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ERIC Number: ED503771
Record Type: Non-Journal
Publication Date: 2008-Dec
Pages: 169
Abstractor: As Provided
Private Loan Counseling for Undergraduate Students: The Role of College Financial Aid Counselors
Jensen, Carol A.
Online Submission
The cost of attending college has surpassed federal financial aid limits and fewer parents are paying the balance. As private lenders have been targeting undergraduate students to obtain private (alternative) loans to fill the financial gap, many students do not have parents or other adults to help them navigate one of the largest financial investments they will ever make. Financial aid counselors, more than anyone else on campus, are in a position to discuss quality consumer loan information with students and families. Federal financial aid requirements for counseling undergraduate students on federal student loans do not pertain to private student loans. This qualitative study examined the role of college financial aid counselors regarding private loan counseling for undergraduate students. Participants in the study were 20 financial aid counselors at 4-year public and 4-year private, not-for-profit, colleges and universities located in 12 Middle West region states. The participant counselors were interviewed about their past and present private loan counseling practices, the reasons more undergraduate students obtain private loans, the differences between private loans and federal student loans, their perceptions of counseling effectiveness and counseling limitations, and their recommendations for counseling students about private loans. There were five major findings: (a) participant counselors believed that the 2007 Slate Act significantly limited their ability to counsel students on private loans; (b) many undergraduate students do not read or do not comprehend the written and online information counselors provide on private loans; (c) more parents are not willing or are unable to pay college costs; (d) counselors believed that one-on-one private loan counseling for students would be more effective than their current "surface" counseling practices; and (e) many students and parents do not fully grasp the differences between private and federal student loan options. The following are appended: (1) Independent Student Status; (2) Informed Consent Form; (3) Purposeful Sample Questionnaire; (4) Private Loan Telephone Interview Guide; (5) External Audit Attestation; and (6) IRB [Institutional Review Board] Approval. (Contains 5 tables.) [Ph.D. Dissertation, University of Nebraska.]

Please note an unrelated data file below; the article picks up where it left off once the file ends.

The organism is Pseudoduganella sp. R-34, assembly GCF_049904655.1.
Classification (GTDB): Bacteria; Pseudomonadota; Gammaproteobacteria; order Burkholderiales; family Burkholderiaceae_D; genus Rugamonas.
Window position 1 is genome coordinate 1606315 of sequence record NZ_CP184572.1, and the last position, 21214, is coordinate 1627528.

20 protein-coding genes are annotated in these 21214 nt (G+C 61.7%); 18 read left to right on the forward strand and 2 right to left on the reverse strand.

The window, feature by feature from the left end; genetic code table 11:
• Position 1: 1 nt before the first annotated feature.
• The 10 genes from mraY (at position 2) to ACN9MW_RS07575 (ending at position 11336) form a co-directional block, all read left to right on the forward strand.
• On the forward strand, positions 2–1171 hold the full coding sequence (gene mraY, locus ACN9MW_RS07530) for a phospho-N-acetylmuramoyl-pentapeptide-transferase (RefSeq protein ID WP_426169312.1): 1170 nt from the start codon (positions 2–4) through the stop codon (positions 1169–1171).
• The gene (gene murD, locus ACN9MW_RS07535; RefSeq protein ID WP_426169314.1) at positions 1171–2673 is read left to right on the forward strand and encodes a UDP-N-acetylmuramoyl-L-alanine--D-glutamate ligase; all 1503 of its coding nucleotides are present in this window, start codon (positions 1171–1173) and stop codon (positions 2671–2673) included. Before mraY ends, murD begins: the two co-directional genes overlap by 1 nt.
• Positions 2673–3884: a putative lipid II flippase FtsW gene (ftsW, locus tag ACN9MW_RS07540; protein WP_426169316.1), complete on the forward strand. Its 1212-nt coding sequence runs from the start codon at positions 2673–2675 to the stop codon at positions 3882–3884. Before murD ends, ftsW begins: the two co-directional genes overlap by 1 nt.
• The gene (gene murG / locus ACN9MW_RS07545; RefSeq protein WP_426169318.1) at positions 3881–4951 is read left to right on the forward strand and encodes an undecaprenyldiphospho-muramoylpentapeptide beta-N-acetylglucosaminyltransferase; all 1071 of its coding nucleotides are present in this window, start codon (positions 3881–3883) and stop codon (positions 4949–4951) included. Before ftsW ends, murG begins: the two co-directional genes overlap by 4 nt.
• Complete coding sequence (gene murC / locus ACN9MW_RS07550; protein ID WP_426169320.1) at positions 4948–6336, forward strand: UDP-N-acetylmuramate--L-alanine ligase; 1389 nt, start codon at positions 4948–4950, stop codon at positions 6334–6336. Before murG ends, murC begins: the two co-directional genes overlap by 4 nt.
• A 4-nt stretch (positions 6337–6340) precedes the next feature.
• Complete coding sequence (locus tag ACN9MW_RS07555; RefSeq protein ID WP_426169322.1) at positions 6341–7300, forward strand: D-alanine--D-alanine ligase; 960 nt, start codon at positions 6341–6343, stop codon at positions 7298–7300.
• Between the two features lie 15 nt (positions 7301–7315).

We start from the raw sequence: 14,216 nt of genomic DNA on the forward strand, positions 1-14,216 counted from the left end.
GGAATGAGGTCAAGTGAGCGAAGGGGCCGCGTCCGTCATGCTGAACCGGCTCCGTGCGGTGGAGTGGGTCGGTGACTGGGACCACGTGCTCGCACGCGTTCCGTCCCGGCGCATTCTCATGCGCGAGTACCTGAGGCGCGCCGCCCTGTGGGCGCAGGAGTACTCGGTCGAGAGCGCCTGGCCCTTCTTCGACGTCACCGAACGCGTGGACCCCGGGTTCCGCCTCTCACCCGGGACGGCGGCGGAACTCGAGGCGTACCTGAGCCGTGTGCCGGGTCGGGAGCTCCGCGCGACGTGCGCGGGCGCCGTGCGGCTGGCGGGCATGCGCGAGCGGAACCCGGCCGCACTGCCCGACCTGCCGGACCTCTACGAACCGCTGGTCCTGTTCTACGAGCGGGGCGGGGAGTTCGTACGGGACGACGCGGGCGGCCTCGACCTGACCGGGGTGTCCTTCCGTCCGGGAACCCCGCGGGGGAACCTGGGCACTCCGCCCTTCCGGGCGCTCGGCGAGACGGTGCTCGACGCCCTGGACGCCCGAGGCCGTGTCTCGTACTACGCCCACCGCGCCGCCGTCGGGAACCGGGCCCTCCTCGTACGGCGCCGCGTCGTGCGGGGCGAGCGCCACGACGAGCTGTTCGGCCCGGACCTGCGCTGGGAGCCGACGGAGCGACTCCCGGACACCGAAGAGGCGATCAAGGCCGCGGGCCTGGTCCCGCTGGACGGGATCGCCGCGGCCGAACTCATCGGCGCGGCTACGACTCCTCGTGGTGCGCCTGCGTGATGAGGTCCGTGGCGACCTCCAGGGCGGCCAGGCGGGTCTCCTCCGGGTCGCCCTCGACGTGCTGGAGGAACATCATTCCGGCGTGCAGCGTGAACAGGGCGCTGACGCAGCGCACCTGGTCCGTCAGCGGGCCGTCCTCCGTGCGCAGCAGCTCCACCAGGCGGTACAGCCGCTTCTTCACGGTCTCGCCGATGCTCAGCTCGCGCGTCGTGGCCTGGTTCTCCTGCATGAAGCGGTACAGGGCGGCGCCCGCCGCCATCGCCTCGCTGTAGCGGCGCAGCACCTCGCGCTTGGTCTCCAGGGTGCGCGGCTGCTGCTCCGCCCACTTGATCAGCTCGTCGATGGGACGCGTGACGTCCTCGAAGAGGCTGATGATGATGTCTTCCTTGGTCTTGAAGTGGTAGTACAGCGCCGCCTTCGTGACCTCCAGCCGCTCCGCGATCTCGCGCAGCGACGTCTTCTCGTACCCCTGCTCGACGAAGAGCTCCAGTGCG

Publication Type: Dissertations/Theses - Doctoral Dissertations; Tests/Questionnaires
Education Level: Higher Education
Audience: N/A
Language: English
Sponsor: N/A
Authoring Institution: N/A